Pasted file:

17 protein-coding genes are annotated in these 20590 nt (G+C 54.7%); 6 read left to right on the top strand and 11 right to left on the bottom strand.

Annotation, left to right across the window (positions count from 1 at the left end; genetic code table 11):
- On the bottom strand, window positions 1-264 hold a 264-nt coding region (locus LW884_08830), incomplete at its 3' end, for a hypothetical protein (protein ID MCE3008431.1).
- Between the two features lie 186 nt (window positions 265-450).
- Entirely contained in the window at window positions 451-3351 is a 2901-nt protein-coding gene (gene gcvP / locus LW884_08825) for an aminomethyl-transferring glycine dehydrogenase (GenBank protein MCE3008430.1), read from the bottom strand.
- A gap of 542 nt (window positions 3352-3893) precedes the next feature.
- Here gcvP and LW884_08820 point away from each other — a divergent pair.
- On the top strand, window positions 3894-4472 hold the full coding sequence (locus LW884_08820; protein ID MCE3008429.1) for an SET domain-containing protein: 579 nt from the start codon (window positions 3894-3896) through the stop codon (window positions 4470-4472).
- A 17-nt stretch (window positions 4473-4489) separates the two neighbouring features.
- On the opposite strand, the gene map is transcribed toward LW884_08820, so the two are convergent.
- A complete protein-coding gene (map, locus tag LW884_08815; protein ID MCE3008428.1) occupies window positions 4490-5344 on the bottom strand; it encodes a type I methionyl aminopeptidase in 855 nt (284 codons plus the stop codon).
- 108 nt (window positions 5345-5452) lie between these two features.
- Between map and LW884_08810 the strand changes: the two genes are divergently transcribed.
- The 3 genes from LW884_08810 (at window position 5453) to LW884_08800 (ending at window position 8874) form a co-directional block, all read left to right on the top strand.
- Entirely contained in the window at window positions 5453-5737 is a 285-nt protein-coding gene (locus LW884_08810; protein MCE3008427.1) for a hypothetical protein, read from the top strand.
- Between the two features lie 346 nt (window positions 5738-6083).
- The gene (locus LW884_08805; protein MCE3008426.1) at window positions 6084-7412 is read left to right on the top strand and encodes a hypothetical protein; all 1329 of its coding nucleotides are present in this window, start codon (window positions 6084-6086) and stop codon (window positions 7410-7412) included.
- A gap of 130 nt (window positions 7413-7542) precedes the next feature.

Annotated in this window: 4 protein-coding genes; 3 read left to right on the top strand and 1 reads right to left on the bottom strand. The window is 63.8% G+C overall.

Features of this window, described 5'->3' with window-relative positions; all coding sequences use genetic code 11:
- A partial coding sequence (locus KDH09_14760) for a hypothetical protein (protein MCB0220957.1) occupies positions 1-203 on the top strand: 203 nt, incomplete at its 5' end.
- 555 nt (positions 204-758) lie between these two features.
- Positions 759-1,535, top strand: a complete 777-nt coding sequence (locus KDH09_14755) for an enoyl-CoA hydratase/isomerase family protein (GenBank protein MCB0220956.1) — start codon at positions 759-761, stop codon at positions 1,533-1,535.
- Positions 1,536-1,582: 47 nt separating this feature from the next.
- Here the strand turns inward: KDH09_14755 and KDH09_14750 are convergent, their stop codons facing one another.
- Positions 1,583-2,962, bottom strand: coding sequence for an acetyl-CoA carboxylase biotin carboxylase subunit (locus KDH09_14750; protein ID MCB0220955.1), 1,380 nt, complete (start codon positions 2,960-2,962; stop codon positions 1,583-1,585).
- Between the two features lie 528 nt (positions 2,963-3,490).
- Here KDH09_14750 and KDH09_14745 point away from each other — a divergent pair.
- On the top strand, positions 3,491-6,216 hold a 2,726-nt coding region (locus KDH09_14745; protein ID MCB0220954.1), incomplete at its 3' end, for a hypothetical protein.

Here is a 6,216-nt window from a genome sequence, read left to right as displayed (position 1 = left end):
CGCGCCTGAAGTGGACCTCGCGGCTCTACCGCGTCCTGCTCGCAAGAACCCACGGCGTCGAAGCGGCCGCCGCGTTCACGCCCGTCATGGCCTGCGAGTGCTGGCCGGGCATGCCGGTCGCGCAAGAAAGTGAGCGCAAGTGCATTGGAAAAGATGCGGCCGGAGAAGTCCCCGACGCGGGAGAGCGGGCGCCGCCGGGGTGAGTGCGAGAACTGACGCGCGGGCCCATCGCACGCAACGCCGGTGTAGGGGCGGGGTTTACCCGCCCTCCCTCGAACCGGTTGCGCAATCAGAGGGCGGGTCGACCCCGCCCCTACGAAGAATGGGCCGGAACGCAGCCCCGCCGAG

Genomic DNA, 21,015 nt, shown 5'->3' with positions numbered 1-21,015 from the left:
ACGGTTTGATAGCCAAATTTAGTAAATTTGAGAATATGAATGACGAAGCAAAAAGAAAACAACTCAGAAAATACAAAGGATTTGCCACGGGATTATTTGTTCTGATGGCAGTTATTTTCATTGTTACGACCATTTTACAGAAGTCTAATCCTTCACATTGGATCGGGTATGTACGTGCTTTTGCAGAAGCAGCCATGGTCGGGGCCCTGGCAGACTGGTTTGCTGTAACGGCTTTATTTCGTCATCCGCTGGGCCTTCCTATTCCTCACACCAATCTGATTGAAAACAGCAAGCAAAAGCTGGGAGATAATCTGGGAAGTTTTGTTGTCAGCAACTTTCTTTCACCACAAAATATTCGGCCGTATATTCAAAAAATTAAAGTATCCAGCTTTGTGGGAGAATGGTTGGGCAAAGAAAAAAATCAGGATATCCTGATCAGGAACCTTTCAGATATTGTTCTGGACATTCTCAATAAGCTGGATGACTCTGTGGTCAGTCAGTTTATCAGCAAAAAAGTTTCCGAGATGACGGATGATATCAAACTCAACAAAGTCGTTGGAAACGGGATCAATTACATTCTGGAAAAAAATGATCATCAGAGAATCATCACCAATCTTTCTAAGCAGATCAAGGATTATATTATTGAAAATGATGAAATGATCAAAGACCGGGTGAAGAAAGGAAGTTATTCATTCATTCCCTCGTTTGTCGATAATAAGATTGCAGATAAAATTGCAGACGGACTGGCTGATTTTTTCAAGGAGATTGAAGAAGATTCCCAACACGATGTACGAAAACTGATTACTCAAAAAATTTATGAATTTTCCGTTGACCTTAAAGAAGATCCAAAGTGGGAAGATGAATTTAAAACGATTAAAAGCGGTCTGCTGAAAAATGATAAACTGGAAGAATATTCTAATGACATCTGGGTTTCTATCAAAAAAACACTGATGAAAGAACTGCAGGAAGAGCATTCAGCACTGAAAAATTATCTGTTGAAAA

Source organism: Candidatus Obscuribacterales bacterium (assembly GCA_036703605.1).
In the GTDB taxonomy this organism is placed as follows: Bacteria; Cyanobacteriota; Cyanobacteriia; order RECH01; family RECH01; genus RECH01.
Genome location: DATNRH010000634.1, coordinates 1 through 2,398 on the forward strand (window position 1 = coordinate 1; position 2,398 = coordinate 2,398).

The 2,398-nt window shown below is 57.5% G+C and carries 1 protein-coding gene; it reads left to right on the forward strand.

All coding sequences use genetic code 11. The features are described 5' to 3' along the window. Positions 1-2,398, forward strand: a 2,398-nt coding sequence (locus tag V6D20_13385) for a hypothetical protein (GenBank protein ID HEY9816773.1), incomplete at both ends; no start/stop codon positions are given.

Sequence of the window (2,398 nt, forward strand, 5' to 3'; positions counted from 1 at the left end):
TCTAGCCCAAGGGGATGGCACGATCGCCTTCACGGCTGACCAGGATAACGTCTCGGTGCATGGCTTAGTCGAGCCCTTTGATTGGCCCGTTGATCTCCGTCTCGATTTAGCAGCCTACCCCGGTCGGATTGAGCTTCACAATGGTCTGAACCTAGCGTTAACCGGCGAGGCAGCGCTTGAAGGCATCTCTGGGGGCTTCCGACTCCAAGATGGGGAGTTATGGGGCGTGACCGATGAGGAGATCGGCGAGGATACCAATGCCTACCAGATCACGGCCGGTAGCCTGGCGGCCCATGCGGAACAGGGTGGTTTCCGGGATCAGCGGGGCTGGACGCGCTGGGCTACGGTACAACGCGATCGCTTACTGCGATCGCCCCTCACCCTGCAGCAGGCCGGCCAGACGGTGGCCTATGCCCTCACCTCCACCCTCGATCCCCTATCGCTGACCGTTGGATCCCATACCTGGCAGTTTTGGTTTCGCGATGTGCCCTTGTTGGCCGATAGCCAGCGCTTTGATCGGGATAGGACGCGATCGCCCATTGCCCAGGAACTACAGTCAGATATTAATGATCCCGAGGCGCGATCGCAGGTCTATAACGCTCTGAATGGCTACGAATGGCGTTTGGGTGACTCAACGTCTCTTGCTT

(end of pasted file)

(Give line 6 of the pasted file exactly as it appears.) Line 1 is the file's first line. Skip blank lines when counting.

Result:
- A gap of 542 nt (window positions 3352-3893) precedes the next feature.